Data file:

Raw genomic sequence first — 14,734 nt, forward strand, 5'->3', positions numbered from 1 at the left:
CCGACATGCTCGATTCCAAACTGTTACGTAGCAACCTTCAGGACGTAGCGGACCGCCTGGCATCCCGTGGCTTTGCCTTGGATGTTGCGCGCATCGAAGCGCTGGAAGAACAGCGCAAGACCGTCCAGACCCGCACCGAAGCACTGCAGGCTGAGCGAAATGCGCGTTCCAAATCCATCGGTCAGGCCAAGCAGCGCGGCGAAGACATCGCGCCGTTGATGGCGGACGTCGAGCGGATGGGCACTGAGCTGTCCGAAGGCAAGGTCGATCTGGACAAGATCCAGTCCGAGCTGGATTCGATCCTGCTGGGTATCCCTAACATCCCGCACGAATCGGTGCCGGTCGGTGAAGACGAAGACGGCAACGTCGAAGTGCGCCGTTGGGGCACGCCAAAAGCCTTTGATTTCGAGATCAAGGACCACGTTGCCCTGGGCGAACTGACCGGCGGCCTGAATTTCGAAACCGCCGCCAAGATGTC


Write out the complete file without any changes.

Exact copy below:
Raw genomic sequence first — 14,734 nt, forward strand, 5'->3', positions numbered from 1 at the left:
CCGACATGCTCGATTCCAAACTGTTACGTAGCAACCTTCAGGACGTAGCGGACCGCCTGGCATCCCGTGGCTTTGCCTTGGATGTTGCGCGCATCGAAGCGCTGGAAGAACAGCGCAAGACCGTCCAGACCCGCACCGAAGCACTGCAGGCTGAGCGAAATGCGCGTTCCAAATCCATCGGTCAGGCCAAGCAGCGCGGCGAAGACATCGCGCCGTTGATGGCGGACGTCGAGCGGATGGGCACTGAGCTGTCCGAAGGCAAGGTCGATCTGGACAAGATCCAGTCCGAGCTGGATTCGATCCTGCTGGGTATCCCTAACATCCCGCACGAATCGGTGCCGGTCGGTGAAGACGAAGACGGCAACGTCGAAGTGCGCCGTTGGGGCACGCCAAAAGCCTTTGATTTCGAGATCAAGGACCACGTTGCCCTGGGCGAACTGACCGGCGGCCTGAATTTCGAAACCGCCGCCAAGATGTC